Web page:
Activating CB2 Plays a Cardioprotective Role in Cardiomyocytes Under the Challenge of HG

We further conducted the effects of CB2-induced autophagy on murine ventricular cardiomyocytes under HG challenge. CCK-8 and LDH assays were applied for the detection of cell viability. We found that the administration of HU308 for the activation of CB2 alleviated the damage of cell viability compared with the HG group, while bafilomycin A1 application significantly attenuated the protective effect of HU308 (Figures 5A,B). These data indicate that HU308-induced autophagy played a protective effect on murine ventricular cardiomyocytes under HG challenge.

FIGURE 5
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FIGURE 5. HU308-induced autophagy plays a cardio-protective role in cardiomyocytes under the challenge of HG. (A) Quantitative analysis of CCK-8 assay in murine ventricular cardiomyocytes (n = 6 per group). ∗∗P < 0.01 vs. Nor group; $P < 0.05 vs. HG group; $$P < 0.01 vs. HG group; ##P < 0.01 vs. HG+HU308 group. (B) Quantitative analysis of LDH release in murine ventricular cardiomyocytes (n = 6 per group). ∗∗P < 0.01 vs. Nor group; $$P < 0.01 vs. HG group; ##P < 0.01 vs. HG+HU308 group. Nor, normal; DCM, diabetic cardiomyopathy; Baf, bafilomycin A1.

Participation of AMPK-mTOR-p70S6K Signaling in the Cardioprotective Effect of Activating CB2 in Cardiomyocytes Under the Challenge of HG

We finally investigated whether AMPK-mTOR-p70S6K signaling pathway, a classic autophagy signaling, was involved in the mediation of CB2-induced autophagy. We found that the administration of HU308 for the activation of CB2 significantly increased the level of p-AMPK/AMPK ratio and decreased the levels of p-mTOR/mTOR and p-p70S6K/p70S6K ratios compared with the HG group (Figures 6A,B). In addition, HU308 significantly attenuated the damage of cell viability led to by HG challenge, while pharmacological inhibition of the AMPK-mTOR-p70S6K signaling pathway by compound C attenuated the protective effect in cell viability (Figures 7A,B). Taken together, these data indicated the involvement of AMPK-mTOR-p70S6K signaling pathway in the cardio-protective effects of CB2-induced autophagy under HG challenge.

FIGURE 6
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FIGURE 6. AMPK-mTOR-p70S6K signaling is triggered by HU308 in cardiomyocytes under the challenge of HG. (A) Representative images of the AMPK-mTOR-p70S6K signaling-related proteins. (B) Quantitative analysis of the relative p-AMPK/AMPK, p-mTOR/mTOR and p-p70S6K/p70S6K ratios (n = 5). ∗∗P < 0.01 vs. Nor group; $$P < 0.01 vs. HG group. Nor, normal; DCM, diabetic cardiomyopathy.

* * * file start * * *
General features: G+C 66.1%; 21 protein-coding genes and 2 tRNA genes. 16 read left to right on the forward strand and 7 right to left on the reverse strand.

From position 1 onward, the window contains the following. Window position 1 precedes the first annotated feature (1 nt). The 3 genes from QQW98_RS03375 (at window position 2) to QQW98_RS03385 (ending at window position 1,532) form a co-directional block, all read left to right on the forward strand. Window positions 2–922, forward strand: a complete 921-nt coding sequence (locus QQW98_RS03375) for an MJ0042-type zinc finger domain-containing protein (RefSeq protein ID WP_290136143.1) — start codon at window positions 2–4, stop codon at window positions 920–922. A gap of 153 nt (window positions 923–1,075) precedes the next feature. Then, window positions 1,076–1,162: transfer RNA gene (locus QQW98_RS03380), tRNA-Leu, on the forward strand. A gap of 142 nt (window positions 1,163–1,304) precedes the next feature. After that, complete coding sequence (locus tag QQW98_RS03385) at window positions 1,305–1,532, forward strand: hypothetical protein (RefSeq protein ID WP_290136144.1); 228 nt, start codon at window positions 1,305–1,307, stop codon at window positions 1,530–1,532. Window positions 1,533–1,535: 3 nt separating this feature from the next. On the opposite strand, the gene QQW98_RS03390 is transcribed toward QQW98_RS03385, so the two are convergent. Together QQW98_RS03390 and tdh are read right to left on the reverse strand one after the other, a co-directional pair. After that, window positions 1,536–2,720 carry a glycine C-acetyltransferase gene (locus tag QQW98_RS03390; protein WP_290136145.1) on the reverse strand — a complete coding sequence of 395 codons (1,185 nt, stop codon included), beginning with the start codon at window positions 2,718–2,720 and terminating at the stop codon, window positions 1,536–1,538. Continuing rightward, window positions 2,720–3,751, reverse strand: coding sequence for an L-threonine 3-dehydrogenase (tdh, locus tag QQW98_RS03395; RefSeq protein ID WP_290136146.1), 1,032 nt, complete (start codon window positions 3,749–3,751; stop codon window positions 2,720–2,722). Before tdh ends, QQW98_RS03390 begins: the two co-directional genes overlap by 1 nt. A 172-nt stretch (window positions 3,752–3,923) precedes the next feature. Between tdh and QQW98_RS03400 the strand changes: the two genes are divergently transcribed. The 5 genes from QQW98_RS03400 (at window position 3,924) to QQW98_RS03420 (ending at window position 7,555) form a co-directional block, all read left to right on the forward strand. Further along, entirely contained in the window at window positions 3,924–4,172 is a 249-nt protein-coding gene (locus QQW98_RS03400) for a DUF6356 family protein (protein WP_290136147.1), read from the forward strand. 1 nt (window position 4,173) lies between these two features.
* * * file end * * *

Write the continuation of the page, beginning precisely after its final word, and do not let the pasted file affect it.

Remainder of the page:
FIGURE 7
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FIGURE 7. Participation of AMPK-mTOR-p70S6K axis in the cardioprotective effect of HU308 in cardiomyocytes under the challenge of HG. (A) Quantitative analysis of CCK-8 assay in murine ventricular cardiomyocytes (n = 6 per group). ∗∗P < 0.01 vs. Nor group; $$P < 0.01 vs. HG group; #P < 0.05 vs. HG+HU308 group. (B) Quantitative analysis of LDH release in murine ventricular cardiomyocytes (n = 6 per group). ∗∗P < 0.01 vs. Nor group; $$P < 0.01 vs. HG group; #P < 0.05 vs. HG+HU308 group. Nor, normal; DCM, diabetic cardiomyopathy; Comp C, compound C.

Discussion

CB2 has been widely considered to be distributed mainly in peripheral tissues and cells including the immune system and heart tissue (Li et al., 2016; Han et al., 2017). It has been demonstrated that activating CB2 contributes to the suppression of inflammatory and immune responses, thus producing an alleviative effect on the pathogenesis and progression of various kinds of diseases (Steffens and Pacher, 2012; Espejo-Porras et al., 2018; Ratano et al., 2018). In the cardiovascular system, activating CB2 shows an attenuative effect on the pathogenesis of myocardial ischemia through the protection of cardiomyocytes and maintenance of cardiac function (Wang et al., 2014; Pacher et al., 2018). In other cardiovascular disorders such as atherosclerosis, activating CB2 was also reported to be protective through the inhibition of inflammatory reaction and lipid metabolism in plaque macrophages (Jiang et al., 2016; Maslov and Karpov, 2017). In addition, in diabetes, it was also demonstrated that deficiency of CB2 worsened the severity of diabetes as well as renal functional abnormalities in STZ-induced diabetic mice (Barutta et al., 2014). However, no evidence is provided to uncover the role of CB2 in DCM. Here in our current study, we demonstrated for the first time that selective activation of CB2 by HU308 significantly attenuated the damage of cardiac function through the detection of EF (%), FS (%), LVESD and LVEDD in STZ-induced DCM mice models. In addition, we further showed the cardio-protective effect of the administration of HU308 in cell viability in murine ventricular cardiomyocytes under HG challenge. Collectively, those data demonstrated the cardio-protective effect of activating CB2 in STZ-induced DCM mice models. We further provided evidence that HU308 did not significantly affect systemic blood pressure. Those results indicate that activating CB2 had primary effects on the heart without affecting systemic vasculature.